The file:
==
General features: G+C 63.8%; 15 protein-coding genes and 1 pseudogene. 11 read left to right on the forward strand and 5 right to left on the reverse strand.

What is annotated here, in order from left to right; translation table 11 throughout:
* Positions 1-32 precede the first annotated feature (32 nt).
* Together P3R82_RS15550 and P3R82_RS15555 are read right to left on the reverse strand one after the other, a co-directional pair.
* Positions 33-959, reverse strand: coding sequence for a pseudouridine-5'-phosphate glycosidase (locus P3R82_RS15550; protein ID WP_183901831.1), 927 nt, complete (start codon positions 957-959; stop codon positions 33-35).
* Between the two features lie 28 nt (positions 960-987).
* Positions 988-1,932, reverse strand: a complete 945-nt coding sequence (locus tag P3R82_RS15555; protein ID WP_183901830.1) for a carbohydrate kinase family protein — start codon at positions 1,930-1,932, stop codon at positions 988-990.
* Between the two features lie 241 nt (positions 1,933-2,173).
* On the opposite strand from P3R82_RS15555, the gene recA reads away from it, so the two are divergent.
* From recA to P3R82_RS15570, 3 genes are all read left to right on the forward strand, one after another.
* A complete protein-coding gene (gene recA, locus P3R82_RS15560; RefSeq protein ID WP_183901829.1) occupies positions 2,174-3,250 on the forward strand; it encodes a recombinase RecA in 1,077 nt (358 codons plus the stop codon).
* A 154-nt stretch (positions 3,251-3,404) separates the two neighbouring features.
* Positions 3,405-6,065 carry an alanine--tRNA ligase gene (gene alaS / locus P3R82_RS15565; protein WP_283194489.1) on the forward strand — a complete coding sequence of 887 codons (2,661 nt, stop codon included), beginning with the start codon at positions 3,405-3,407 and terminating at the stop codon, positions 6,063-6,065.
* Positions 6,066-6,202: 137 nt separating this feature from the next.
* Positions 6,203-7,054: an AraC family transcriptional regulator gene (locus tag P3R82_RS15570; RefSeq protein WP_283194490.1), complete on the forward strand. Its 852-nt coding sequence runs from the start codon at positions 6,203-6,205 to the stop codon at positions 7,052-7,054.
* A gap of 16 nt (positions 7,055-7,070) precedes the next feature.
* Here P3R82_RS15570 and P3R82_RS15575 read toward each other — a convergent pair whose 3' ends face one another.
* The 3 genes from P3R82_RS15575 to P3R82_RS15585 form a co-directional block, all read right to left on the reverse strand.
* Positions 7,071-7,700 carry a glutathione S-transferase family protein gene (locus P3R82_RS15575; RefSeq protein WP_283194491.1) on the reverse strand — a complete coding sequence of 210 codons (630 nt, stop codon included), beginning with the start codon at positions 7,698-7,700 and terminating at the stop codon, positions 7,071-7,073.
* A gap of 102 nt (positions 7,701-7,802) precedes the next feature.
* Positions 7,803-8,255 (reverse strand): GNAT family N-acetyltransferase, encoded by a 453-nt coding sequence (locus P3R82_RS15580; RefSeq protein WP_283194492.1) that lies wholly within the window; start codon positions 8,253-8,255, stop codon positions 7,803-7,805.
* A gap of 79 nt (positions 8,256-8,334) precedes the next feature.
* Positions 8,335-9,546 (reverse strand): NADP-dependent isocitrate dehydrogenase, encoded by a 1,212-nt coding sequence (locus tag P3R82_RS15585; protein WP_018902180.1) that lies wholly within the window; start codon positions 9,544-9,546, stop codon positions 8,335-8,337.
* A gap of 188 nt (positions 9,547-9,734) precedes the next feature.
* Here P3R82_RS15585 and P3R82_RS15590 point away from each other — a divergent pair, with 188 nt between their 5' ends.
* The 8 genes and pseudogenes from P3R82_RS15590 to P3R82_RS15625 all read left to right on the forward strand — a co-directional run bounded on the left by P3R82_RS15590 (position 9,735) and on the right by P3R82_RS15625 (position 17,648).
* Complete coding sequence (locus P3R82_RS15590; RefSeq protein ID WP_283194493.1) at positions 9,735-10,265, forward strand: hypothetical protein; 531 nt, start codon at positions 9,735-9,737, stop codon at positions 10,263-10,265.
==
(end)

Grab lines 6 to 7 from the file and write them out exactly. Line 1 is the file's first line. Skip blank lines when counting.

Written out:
* Between the two features lie 28 nt (positions 960-987).
* Positions 988-1,932, reverse strand: a complete 945-nt coding sequence (locus tag P3R82_RS15555; protein ID WP_183901830.1) for a carbohydrate kinase family protein — start codon at positions 1,930-1,932, stop codon at positions 988-990.